Neutrophil count: The method adopted for neutrophil count was described by Ziauddin et al. (1996). Male albino mice of 20-22 g b.wt. were divided into eight groups of six each. The treatment schedule was similar to that of SRBC-induced DTH reaction. After sensitization with SRBC on day 7, blood samples were collected from the retro-orbital plexus of individual animals on day 10 and day 14 in all the groups. The differential leukocyte count was performed by fixing the blood smears and staining with Field Stains A and B and percent neutrophil in each sample was determined.
Humoral Antibody (HA) response: Male albino mice of 20-22 g b. wt. were divided into eight groups of six each. The treatment schedule was similar to that of SRBC-induced DTH reaction. After sensitization with SRBC on day 7, blood samples were collected from the retro-orbital plexus of individual animals on day 10 and then on day 14 in all the groups. The antibody titres were determined using the method described by Puri et al. (1994). Briefly, an aliquot (25 μL) of two fold diluted sera in saline was challenged with 25 μL of 0.1% v/v SRBC suspension in microtitre plates (Laxbro). The plates were incubated at 37°C for 1 h and then observed for haemagglutination. The highest dilution giving haemagglutination was taken as the antibody titre. The antibody titres were expressed in a graded manner, the minimum dilution may be represented as ½. The mean dilutions of different groups were statistically compared.
Statistical analysis: Data were expressed as the Mean±Standard Error of the Mean (SEM) and statistical analysis was carried out by employing one way Analysis of Variance (ANOVA) followed by Dunnetts test. p<0.05 was considered to be statistically significant.
As evident from Table 1 extracts of W. somnifera, A. racemosus and P. kurroa showed increased foot pad thickness when measured after 24 h of sheep RBC challenge. Extract of W. somnifera roots produced the most significant increase on DTH (p<0.001), A. racemosus and P. kurroa also exhibited delayed type of hypersensitivity reaction (p<0.001, p<0.05, respectively). The foot pad thickness normalized within 48 h in all the groups. Administration of cyclophosphamide in animals caused the slight fall in the foot pad thickness in control (group 5) as compared to control (group 1) which is without cyclophosphamide administration (Table 1).
The neutrophil counts on day 14 was found to be significantly increased by W. somnifera (p<0.001) and P. kurroa (p<0.005) as compared to control group 1 (Fig. 1). Pre-treatment with W. somnifera and A. racemosus could elevate neutrophil count even in the presence of cyclophosphamide challenge (p<0.001). P. kurroa failed to augment neutrophil count in presence of cyclophosphamide treatment (Fig. 1).
After sensitization with 0.5x108 SRBC/mice on day 7, the blood samples were taken from retro-orbital plexus from each animal.
|Table 1:||Delayed Type Hypersensitivity (DTH) reaction in W. somnifera, A. racemosus and P. kurroa roots extract with and without cyclophosphamide|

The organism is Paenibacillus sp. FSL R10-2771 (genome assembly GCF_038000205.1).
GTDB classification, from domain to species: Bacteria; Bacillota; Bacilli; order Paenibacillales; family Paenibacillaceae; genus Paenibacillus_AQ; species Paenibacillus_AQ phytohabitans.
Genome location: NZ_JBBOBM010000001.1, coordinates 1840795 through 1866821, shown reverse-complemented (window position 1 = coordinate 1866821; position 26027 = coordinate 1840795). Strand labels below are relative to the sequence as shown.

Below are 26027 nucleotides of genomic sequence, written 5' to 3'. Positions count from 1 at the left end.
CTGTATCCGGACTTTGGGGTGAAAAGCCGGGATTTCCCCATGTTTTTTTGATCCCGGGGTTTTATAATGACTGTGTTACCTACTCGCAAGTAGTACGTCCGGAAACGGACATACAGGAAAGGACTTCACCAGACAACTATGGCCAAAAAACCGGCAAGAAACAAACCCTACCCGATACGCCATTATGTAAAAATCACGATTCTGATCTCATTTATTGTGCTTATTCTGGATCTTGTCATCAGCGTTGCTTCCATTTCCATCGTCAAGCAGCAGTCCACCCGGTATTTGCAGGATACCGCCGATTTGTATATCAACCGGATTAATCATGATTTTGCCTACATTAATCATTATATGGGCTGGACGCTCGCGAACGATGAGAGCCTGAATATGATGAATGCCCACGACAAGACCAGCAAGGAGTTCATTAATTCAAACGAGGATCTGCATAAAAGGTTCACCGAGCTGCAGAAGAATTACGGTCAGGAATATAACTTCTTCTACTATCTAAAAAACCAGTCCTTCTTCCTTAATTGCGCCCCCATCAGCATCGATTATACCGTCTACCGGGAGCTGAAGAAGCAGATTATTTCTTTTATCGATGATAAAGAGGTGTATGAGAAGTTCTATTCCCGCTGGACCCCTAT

|*p<0.05, **p<0.01, ***p<0.001, n: 6 mice per group, Tabular value represents Mean±SE, Dose: 100 mg kg-1, p.o. for all the testing substances|
|Fig. 1:||Neutrophil count in ethanolic extract of W. somnifera, A. racemosus and P. kurroa roots|
|Fig. 2:||Humoral antibody (HA) response in ethanolic extract of W. somnifera, A. racemosus and P. kurroa roots|
After 14 days of pretreatment with W. somnifera, A. racemosus and P. kurroa increased HA titre values (Fig. 2) as compared to control group (p<0.01. p<0.05, respectively). In Fig. 2, the myelosuppressant effect of cyclophosphamide treatment has been observed with a slight fall in HA titre value in control group (Group 5) as compared to control group without CP (Group 1). The HA titre value in cyclophosphamide treated groups reveals that W. somnifera, A. racemosus, and P. kurroa, (Fig. 2) could combat the myelosuppressant effect of cyclophosphamide (p<0.01) as they showed increased HA titre value as compared to control group (group 5).
In the present study, we evaluated the immunostimulatory effects of W. somnifera, A. racemosus, and P. kurroa in mice using three models. Delayed type hypersensitivity reaction is characterized by large influxes of non specific inflammatory cells in which macrophages are the major participants. It is a type IV hypersensitivity reaction that develops when antigen activates sensitized TDTH cells. Activation of TDTH cells by antigen through appropriate antigen reaction results in secretion of various cytokines including interlukin-2, interferon-γ, macrophage migration inhibition factor and tumor necrosis factor-β (Askenase and van Loverent, 1983; Meera et al., 2008; Hashemi and Davoodi, 2012). Secreted cytokines recruit macrophages into the area and activate them, promotes enhanced phagocytic activity and vis-à-vis augment concentration of lytic enzymes for more effective killing. Thus DTH reaction is important in host defense against parasite and bacteria that can live and proliferate within the cells. In the DTH model, SRBC sensitized animals when challenged with the same allergen, produced a significant increase in paw edema when compared with contra lateral paw receiving normal saline establishing the validity of the model (Hashemi and Davoodi, 2012; Oladunmoye, 2007).